Deputy Lord Mayor Speech at the Annual Hiroshima Commemoration, Friday, 6 August 2021, Merrion Square, Dublin 2
6 August 2021
Excellency, Mr Mitsuru Kitano, Japanese Ambassador to Ireland, Reverend Patrick Comerford, President of Irish Campaign for Nuclear Disarmament, Dr David Hutchinson Edgar, Chair of Irish Campaign for Nuclear Disarmament Ms Kohata Kiatura, Political Attaché at the Japanese Embassy in Ireland and John Forde, Deputy Director, Disarmament and Non-Proliferation Section Department of Foreign Affairs and Trade.
I want to thank you for the invitation to attend today to mark the 76th Anniversary of the dropping of the atomic bomb on Hiroshima in Japan on 6th August, 1945 followed three days later by a plutonium bomb in Nagasaki.
The atom bomb was intended to shorten the war in the Far East but at a terrible cost in human lives. In the process, it unveiled a new weapon not just of mass destruction but of potential annihilation of our entire civilisation. Thankfully, 76 years on, no further nuclear bomb has been dropped in the course of human conflict. However, a pall has hung over the world for more than three quarters of a century and remains the greatest threat to the future of humankind.
The Second World War was a time of mass destruction and Holocaust. A Third World War could be a time of human annihilation.
There are over 13,000 nuclear weapons in the world today, almost all of them more powerful than that dropped on Hiroshima on 6th August 1945 and which killed 80,000 people immediately, 140,000 by the end of the year and tens of thousands more were injured for life.
It is important that we show our solidarity today with the Japanese people, acknowledge the horror of what befell Hiroshima 76 years ago and pledge to continue the campaign for nuclear disarmament.
I want to pay tribute to all of the members of CND, particularly people like David and Patrick, and so many others who have dedicated so much of their lives and energy to campaigning for nuclear disarmament.
I want to acknowledge Ireland’s role in nuclear disarmament. I am proud of our prominent role. Ireland was the first country to propose an International Treaty on Nuclear Weapons in 1958 and was the first country, ten years later to sign and ratify the Nuclear Non-Proliferation Treaty. Unfortunately, while much progress has been made on highlighting the dangers of nuclear proliferation, nuclear disarmament has not happened and nuclear weapons are to be found not only in the USA and Russia but also in China, France, the United Kingdom, India, Pakistan, Israel and the unstable State of North Korea.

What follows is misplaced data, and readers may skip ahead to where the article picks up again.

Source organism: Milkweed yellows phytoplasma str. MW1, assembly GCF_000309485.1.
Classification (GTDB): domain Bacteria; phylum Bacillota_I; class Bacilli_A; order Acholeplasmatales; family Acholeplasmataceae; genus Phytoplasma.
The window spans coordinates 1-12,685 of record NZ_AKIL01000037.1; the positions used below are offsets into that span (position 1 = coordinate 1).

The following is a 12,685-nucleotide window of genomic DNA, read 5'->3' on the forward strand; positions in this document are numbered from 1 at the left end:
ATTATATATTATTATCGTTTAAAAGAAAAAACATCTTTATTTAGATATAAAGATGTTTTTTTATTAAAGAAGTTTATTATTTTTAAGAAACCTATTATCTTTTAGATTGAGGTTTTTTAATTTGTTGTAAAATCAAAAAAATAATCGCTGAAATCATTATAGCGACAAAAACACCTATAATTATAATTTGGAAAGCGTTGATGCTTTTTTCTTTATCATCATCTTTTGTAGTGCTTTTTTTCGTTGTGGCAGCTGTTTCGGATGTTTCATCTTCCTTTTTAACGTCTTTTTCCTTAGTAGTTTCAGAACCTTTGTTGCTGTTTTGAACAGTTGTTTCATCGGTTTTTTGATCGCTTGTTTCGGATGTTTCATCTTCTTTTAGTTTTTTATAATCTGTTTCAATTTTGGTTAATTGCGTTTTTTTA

But the campaign has continued and Ireland, together with six other countries, proposed a new Treaty on the Prohibition of Nuclear Weapons in 2017 which came into force in January 2021. It is now contrary to international law to “develop, test, produce, manufacture, acquire, possess or stockpile nuclear weapons or other nuclear explosive devices.”
The value of this Treaty can be seen in the recent announcement by the Irish National Treasury Management Agency (NTMA) that it has withdrawn investment funds from companies that are involved in the nuclear weapons industry.
I applaud the International Campaign to Abolish Nuclear Weapons, of which Irish CND is a member, for their campaigning role in getting the new Treaty passed at the United Nations and for which they were awarded the 2017 Nobel Peace Prize.
I wish also to acknowledge the role being played by Japan in campaigning for nuclear disarmament. Every new initiative is a reason for hope.
The founding of the Mayors for Peace in 1982 by the Mayors of Hiroshima and Nagasaki to campaign for nuclear disarmament was an important such initiative.
As of 2021, 8,037 cities in 165 countries have joined. I am delighted that Dublin was the first Irish City to join which we did 25 years ago.
As Deputy Lord Mayor, I want to take this opportunity to reconfirm the commitment of the City of Dublin and its citizens to the Mayors for Peace and to welcome its renewed vision for a peaceful and sustainable world free from the threat of nuclear weapons.
Finally, before I finish I wish to compliment the Japanese Ambassador and his country for the excellent manner in which they have hosted the Tokyo Olympics.
Cllr Joe Costello, Deputy Lord Mayor of Dublin